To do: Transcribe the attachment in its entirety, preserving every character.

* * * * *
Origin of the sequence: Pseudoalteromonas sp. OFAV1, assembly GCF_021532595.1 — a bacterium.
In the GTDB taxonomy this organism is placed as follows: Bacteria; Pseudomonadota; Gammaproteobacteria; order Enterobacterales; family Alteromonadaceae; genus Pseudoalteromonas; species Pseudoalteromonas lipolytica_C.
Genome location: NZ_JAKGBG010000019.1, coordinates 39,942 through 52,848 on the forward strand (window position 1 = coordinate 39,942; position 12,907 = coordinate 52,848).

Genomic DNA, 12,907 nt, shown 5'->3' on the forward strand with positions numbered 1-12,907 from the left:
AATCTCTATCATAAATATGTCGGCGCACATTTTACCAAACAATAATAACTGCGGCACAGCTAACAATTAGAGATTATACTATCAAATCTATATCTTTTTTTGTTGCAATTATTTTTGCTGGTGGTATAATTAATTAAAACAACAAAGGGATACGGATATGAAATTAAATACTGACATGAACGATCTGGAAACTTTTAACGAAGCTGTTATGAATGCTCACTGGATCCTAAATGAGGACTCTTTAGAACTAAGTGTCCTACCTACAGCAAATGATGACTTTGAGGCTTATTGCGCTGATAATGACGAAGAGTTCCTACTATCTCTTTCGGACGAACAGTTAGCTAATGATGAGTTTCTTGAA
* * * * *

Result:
Origin of the sequence: Pseudoalteromonas sp. OFAV1, assembly GCF_021532595.1 — a bacterium.
In the GTDB taxonomy this organism is placed as follows: Bacteria; Pseudomonadota; Gammaproteobacteria; order Enterobacterales; family Alteromonadaceae; genus Pseudoalteromonas; species Pseudoalteromonas lipolytica_C.
Genome location: NZ_JAKGBG010000019.1, coordinates 39,942 through 52,848 on the forward strand (window position 1 = coordinate 39,942; position 12,907 = coordinate 52,848).

Genomic DNA, 12,907 nt, shown 5'->3' on the forward strand with positions numbered 1-12,907 from the left:
AATCTCTATCATAAATATGTCGGCGCACATTTTACCAAACAATAATAACTGCGGCACAGCTAACAATTAGAGATTATACTATCAAATCTATATCTTTTTTTGTTGCAATTATTTTTGCTGGTGGTATAATTAATTAAAACAACAAAGGGATACGGATATGAAATTAAATACTGACATGAACGATCTGGAAACTTTTAACGAAGCTGTTATGAATGCTCACTGGATCCTAAATGAGGACTCTTTAGAACTAAGTGTCCTACCTACAGCAAATGATGACTTTGAGGCTTATTGCGCTGATAATGACGAAGAGTTCCTACTATCTCTTTCGGACGAACAGTTAGCTAATGATGAGTTTCTTGAA